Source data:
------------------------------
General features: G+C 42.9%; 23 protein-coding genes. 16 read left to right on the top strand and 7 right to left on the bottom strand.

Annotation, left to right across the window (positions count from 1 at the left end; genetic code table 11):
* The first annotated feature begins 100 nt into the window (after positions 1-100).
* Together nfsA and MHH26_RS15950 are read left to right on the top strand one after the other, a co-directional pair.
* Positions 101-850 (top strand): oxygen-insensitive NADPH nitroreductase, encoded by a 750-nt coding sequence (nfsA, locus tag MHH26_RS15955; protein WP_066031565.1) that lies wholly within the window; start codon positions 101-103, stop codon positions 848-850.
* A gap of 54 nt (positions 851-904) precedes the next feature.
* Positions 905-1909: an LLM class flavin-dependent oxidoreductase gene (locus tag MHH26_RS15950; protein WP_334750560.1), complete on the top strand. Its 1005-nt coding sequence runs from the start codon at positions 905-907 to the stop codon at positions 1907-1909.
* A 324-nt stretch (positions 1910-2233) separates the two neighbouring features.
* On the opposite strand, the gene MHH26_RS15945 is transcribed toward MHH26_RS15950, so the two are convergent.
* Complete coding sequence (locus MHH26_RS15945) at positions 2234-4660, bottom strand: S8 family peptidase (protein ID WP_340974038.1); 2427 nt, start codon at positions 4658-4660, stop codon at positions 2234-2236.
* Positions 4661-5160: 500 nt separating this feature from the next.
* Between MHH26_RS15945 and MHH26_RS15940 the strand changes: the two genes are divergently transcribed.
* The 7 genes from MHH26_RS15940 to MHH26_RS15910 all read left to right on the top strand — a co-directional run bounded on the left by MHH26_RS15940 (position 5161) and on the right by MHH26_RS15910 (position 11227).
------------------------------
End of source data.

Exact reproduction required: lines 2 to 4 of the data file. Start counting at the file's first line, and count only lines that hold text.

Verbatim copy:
Annotation, left to right across the window (positions count from 1 at the left end; genetic code table 11):
* The first annotated feature begins 100 nt into the window (after positions 1-100).
* Together nfsA and MHH26_RS15950 are read left to right on the top strand one after the other, a co-directional pair.